xargs(1) -- Linux man page



xargs - build and execute command lines from standard input  


xargs [-0prtx] [-E eof-str] [-e[eof-str]] [-I replace-str] [-i[replace-str]] [-L max-lines] [-l[max-lines]] [-n max-args] [-s max-chars] [-P max-procs] [--null] [--eof[=eof-str]] [--replace[=replace-str]] [--max-lines[=max-lines]] [--interactive] [--max-chars=max-chars] [--verbose] [--exit] [--max-procs=max-procs] [--max-args=max-args] [--no-run-if-empty] [--version] [--help] [command [initial-arguments]]  


This manual page documents the GNU version of xargs. xargs reads arguments from the standard input, delimited by blanks (which can be protected with double or single quotes or a backslash) or newlines, and executes the command (default is /bin/echo) one or more times with any initial-arguments followed by arguments read from standard input. Blank lines on the standard input are ignored. xargs exits with the following status:
0 if it succeeds
123 if any invocation of the command exited with status 1-125
124 if the command exited with status 255
125 if the command is killed by a signal
126 if the command cannot be run
127 if the command is not found
1 if some other error occurred.


--null, -0
Input filenames are terminated by a null character instead of by whitespace, and the quotes and backslash are not special (every character is taken literally). Disables the end of file string, which is treated like any other argument. Useful when arguments might contain white space, quote marks, or backslashes. The GNU find -print0 option produces input suitable for this mode.
--eof[=eof-str], -E eof-str, -e[eof-str]
Set the end of file string to eof-str. If the end of file string occurs as a line of input, the rest of the input is ignored. If eof-str is omitted or if -E option's argument is an empty string, there is no end of file string. If this option is not given, the end of file string defaults to "_".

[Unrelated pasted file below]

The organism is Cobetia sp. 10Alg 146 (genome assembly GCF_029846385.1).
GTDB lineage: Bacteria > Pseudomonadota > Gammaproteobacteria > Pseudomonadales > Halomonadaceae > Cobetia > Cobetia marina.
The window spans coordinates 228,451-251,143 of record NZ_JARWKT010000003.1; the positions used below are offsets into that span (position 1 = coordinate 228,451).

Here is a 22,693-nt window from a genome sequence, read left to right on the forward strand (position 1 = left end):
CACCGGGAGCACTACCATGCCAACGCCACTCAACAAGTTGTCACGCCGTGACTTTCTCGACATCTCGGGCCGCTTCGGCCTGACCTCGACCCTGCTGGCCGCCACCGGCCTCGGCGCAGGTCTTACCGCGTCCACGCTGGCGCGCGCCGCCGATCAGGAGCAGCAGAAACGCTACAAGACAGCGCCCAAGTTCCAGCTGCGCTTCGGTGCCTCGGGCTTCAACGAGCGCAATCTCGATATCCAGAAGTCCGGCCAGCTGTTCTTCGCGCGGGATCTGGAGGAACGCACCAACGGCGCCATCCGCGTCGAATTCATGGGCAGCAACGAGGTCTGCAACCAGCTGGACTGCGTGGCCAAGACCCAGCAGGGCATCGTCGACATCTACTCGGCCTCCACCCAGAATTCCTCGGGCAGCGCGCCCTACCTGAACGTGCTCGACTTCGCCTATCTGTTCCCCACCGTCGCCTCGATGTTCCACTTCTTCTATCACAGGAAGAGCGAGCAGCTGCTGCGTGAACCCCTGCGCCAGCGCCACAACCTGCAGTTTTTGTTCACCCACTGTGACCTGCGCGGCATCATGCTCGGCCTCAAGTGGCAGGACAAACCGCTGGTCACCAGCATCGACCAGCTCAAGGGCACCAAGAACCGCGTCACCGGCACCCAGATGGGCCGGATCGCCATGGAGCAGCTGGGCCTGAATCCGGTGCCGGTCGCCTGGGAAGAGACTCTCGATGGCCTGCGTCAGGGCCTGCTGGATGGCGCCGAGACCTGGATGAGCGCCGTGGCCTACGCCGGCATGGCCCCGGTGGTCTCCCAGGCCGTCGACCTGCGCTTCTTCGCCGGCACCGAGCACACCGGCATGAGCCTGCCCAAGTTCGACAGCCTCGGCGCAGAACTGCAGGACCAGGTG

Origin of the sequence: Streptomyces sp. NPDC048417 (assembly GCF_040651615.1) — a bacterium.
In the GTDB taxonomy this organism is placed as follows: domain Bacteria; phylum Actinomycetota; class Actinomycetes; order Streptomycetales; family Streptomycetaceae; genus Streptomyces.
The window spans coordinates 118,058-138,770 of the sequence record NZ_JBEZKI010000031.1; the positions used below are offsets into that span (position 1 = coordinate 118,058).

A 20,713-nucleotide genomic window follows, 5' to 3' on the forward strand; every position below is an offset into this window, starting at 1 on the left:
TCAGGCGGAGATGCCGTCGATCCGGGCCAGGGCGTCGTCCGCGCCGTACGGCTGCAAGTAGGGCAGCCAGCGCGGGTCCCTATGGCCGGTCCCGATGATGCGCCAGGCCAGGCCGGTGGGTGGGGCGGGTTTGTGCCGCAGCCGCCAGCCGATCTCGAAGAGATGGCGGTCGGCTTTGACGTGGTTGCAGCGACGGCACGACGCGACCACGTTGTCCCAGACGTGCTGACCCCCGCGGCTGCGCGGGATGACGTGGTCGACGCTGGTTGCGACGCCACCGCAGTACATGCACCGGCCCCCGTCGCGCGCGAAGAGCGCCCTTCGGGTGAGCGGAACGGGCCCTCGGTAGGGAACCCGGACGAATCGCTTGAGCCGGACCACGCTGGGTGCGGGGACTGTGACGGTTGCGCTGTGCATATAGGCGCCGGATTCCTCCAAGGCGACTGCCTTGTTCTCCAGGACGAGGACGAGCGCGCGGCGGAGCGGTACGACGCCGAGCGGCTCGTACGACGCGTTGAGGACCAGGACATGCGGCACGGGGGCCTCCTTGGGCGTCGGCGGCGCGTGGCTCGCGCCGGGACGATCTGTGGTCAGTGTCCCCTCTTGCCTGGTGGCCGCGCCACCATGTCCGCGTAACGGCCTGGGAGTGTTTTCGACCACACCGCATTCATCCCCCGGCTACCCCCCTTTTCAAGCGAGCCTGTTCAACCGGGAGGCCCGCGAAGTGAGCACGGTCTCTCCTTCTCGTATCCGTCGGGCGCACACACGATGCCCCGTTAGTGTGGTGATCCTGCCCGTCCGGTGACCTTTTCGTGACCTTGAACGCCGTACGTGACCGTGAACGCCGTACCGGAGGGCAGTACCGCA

Print a summary of the options to xargs and exit.
--replace[=replace-str], -I replace-str, -i[replace-str]
Replace occurences of replace-str in the initial arguments with names read from standard input. Also, unquoted blanks do not terminate arguments. If replace-str is omitted, it defaults to "{}" (like for `find -exec'). Implies -x and -L 1.
--max-lines[=max-lines], -L max-lines, -l[max-lines]
Use at most max-lines nonblank input lines per command line; max-lines defaults to 1 if omitted. Trailing blanks cause an input line to be logically continued on the next input line. Implies -x.
--max-args=max-args, -n max-args
Use at most max-args arguments per command line. Fewer than max-args arguments will be used if the size (see the -s option) is exceeded, unless the -x option is given, in which case xargs will exit.
--interactive, -p
Prompt the user about whether to run each command line and read a line from the terminal. Only run the command line if the response starts with `y' or `Y'. Implies -t.
--no-run-if-empty, -r
If the standard input does not contain any nonblanks, do not run the command. Normally, the command is run once even if there is no input.
--max-chars=max-chars, -s max-chars
Use at most max-chars characters per command line, including the command and initial arguments and the terminating nulls at the ends of the argument strings. The default is as large as possible, up to 20k characters.
--verbose, -t
Print the command line on the standard error output before executing it.
Print the version number of xargs and exit.
--exit, -x
Exit if the size (see the -s option) is exceeded.
--max-procs=max-procs, -P max-procs
Run up to max-procs processes at a time; the default is 1. If max-procs is 0, xargs will run as many processes as possible at a time. Use the -n option with -P; otherwise chances are that only one exec will be done.


find(1L), locate(1L), locatedb(5L), updatedb(1) Finding Files (on-line in Info, or printed)